Penn State Basketball

Penn State basketball: Nittany Lions come up short against Pitt

Right after his diving attempt to thwart a fast break came up empty, Tim Frazier lifted his head off the hardwood and all he could do was watch as Pittsburgh stretched its lead to five points with an easy layup in crunch time.

Frazier, the senior guard who has become the face of a Penn State basketball program he and Patrick Chambers are desperately trying to make recognizable, gave similar effort all night against in the raucous gymnasium of an in-state rival and perennial contender. But he and the Nittany Lions boarded the bus back to State College without what they were seeking: a statement victory.

Pittsburgh downed Penn State 78-69 Tuesday night at the Petersen Events Center in a game which saw the lead teeter-totter for the first 37 minute, before the home side pulled away in the final three.

Although the Nittany Lions (6-3) could not help establish themselves with a win, Chambers had a strong message after the game.

“I hope people start taking us seriously,” said Chambers, who is in his third campaign at Penn State. “Because I feel like — I know these guys, we’re tired of everybody talking about us like we’re not a good team and aren’t you proud to be on the same floor? What does that mean? What does that even mean? We’re a good team, we’re a good basketball team, get used to it.”

Chambers has won a combined 22 games in his first two season, and when asked why he thinks his program doesn’t get respect, he responded: “I’m sure because of history. Our attitude has changed, our mindset has changed. We’re competing at a high level. We’re not seeing great results the last two games, but we’re getting there.”

Competing was what Penn State did against an undefeated Panthers side in the Big Ten-ACC Challenge.

However, Pittsburgh closed the game on a 15-7 run sparked by James Paterson’s steal and layup, which Frazier — with a game-high 27 points on 10-of-17 shooting — could not prevent after a broken possession from the Lions.

Though Penn State was able to string together a 7-0 spurt of its own to take a one-point lead with five minutes remaining, Pittsburgh repeatedly got to the rim and the foul line in the second half, especially down the stretch.

The Panthers (8-0) shot 58.6 percent in the final 20 minutes after making just seven field goals in the first half. They made their last four field goal attempts, scored seven points at the line in the final minute and change and made what Frazier referred to as “game-winning plays.”

“You got to attack and get layups and we thought that against them especially,” Pittsburgh coach Jamie Dixon said after the game. “They want you to take jump shots. They want you to take contested jump shots and there’s a reason why they want you to do that.”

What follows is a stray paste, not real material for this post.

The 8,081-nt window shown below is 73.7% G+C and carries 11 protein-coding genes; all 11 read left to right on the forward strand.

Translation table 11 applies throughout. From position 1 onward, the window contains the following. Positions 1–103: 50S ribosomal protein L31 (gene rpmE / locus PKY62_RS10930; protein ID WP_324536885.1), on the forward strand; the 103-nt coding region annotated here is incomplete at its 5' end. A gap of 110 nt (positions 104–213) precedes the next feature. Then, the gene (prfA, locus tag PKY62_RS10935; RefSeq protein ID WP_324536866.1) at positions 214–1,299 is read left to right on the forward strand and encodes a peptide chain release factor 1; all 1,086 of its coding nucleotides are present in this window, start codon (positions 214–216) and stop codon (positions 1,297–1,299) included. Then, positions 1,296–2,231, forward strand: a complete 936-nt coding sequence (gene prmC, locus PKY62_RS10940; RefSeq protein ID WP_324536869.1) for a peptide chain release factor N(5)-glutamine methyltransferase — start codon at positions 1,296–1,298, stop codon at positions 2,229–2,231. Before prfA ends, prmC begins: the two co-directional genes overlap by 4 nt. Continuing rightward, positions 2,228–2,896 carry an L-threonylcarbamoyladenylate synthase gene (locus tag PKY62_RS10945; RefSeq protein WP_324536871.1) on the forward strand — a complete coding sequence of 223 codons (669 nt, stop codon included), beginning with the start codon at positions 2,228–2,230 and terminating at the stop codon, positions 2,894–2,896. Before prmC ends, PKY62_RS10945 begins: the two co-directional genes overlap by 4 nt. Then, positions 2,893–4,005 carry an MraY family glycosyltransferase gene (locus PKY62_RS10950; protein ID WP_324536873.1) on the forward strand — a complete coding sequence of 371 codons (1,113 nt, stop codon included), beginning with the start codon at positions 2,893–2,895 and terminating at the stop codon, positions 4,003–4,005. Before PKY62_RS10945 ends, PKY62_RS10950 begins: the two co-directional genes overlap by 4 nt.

Fouls were an issue all game for the Lions, who were whistled 29 times. Pittsburgh went to the charity stripe 35 times as a result, compared to Penn State’s 23 free throw attempts.

Chambers was visibly upset at a bevy of calls against his team, but said the Nittany Lions “needed to adjust to the way it was being called.

“Again, we’re fouling at the end, so it might look inflated,” Chambers said. “We didn’t really do anything differently (on defense), we stayed in our gaps, they made some drives, some tough calls went against us. That’s what happens on the road.”

D.J. Newbill chipped in 18 points — 14 in the second half — and also added five rebounds. No other Penn State player finished in double figures, however, and the three other starters (Donovon Jack, Brandon Taylor and Ross Travis) combined for only 14 points on 5-of-18 shooting.

Center Talib Zanna and forward Lamar Patterson evenly split 32 points to lead the Panthers, and the team won the rebounding battle 38-29.

A capacity crowd of 12,510 watched the two sides meet for the first time since 2005, and it’s a game Chambers said he has interest in putting on future schedules. The Nittany Lions will have to wait a while for another for another chance to prove themselves, though, as they won’t face another team from a “Power 6” conference until it opens Big Ten play at the end of the month.

But it’s still December, and other opportunities will be there.

“One of my goals at the beginning of the year was to leave a legacy here,” Frazier said. “And with the guys I have back in the locker room, those 14 guys that battle with me throughout the summer, the spring and the fall, it’s going to pay off. We are a great team, we are a good team. It’s going to pay off. We’re going to continue to get better.”